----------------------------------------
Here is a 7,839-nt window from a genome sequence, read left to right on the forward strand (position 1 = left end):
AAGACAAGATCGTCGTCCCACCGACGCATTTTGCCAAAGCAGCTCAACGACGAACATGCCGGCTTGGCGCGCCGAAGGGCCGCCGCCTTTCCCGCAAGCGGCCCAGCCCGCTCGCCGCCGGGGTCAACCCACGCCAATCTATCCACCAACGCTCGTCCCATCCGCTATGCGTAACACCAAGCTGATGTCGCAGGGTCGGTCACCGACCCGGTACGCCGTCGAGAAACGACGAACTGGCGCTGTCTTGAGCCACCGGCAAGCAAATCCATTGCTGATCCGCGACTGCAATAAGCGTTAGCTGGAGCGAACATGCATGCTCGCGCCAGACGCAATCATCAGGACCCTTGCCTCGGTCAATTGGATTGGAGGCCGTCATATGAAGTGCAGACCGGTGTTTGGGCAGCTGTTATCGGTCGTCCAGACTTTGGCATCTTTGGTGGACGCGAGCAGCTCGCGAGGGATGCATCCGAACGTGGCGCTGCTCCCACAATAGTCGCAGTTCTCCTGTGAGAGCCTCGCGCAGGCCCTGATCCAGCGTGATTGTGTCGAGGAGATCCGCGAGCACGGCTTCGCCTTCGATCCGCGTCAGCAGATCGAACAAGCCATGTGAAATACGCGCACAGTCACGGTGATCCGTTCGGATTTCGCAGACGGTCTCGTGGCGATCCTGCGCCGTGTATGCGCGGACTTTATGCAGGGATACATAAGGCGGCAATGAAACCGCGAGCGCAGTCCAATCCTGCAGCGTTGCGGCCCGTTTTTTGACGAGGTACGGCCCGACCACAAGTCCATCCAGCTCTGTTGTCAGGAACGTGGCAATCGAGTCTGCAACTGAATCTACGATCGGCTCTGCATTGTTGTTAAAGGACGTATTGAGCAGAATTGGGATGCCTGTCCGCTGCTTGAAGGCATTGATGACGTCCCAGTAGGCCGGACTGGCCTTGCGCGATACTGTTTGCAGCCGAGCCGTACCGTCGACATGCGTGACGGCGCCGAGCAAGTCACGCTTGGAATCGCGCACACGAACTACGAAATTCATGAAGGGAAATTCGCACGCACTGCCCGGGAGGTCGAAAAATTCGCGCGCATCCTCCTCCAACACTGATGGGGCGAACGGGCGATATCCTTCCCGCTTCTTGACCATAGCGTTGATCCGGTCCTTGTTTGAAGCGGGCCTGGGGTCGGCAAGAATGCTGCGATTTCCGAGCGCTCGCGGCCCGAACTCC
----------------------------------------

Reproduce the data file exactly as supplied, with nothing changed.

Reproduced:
Here is a 7,839-nt window from a genome sequence, read left to right on the forward strand (position 1 = left end):
AAGACAAGATCGTCGTCCCACCGACGCATTTTGCCAAAGCAGCTCAACGACGAACATGCCGGCTTGGCGCGCCGAAGGGCCGCCGCCTTTCCCGCAAGCGGCCCAGCCCGCTCGCCGCCGGGGTCAACCCACGCCAATCTATCCACCAACGCTCGTCCCATCCGCTATGCGTAACACCAAGCTGATGTCGCAGGGTCGGTCACCGACCCGGTACGCCGTCGAGAAACGACGAACTGGCGCTGTCTTGAGCCACCGGCAAGCAAATCCATTGCTGATCCGCGACTGCAATAAGCGTTAGCTGGAGCGAACATGCATGCTCGCGCCAGACGCAATCATCAGGACCCTTGCCTCGGTCAATTGGATTGGAGGCCGTCATATGAAGTGCAGACCGGTGTTTGGGCAGCTGTTATCGGTCGTCCAGACTTTGGCATCTTTGGTGGACGCGAGCAGCTCGCGAGGGATGCATCCGAACGTGGCGCTGCTCCCACAATAGTCGCAGTTCTCCTGTGAGAGCCTCGCGCAGGCCCTGATCCAGCGTGATTGTGTCGAGGAGATCCGCGAGCACGGCTTCGCCTTCGATCCGCGTCAGCAGATCGAACAAGCCATGTGAAATACGCGCACAGTCACGGTGATCCGTTCGGATTTCGCAGACGGTCTCGTGGCGATCCTGCGCCGTGTATGCGCGGACTTTATGCAGGGATACATAAGGCGGCAATGAAACCGCGAGCGCAGTCCAATCCTGCAGCGTTGCGGCCCGTTTTTTGACGAGGTACGGCCCGACCACAAGTCCATCCAGCTCTGTTGTCAGGAACGTGGCAATCGAGTCTGCAACTGAATCTACGATCGGCTCTGCATTGTTGTTAAAGGACGTATTGAGCAGAATTGGGATGCCTGTCCGCTGCTTGAAGGCATTGATGACGTCCCAGTAGGCCGGACTGGCCTTGCGCGATACTGTTTGCAGCCGAGCCGTACCGTCGACATGCGTGACGGCGCCGAGCAAGTCACGCTTGGAATCGCGCACACGAACTACGAAATTCATGAAGGGAAATTCGCACGCACTGCCCGGGAGGTCGAAAAATTCGCGCGCATCCTCCTCCAACACTGATGGGGCGAACGGGCGATATCCTTCCCGCTTCTTGACCATAGCGTTGATCCGGTCCTTGTTTGAAGCGGGCCTGGGGTCGGCAAGAATGCTGCGATTTCCGAGCGCTCGCGGCCCGAACTCC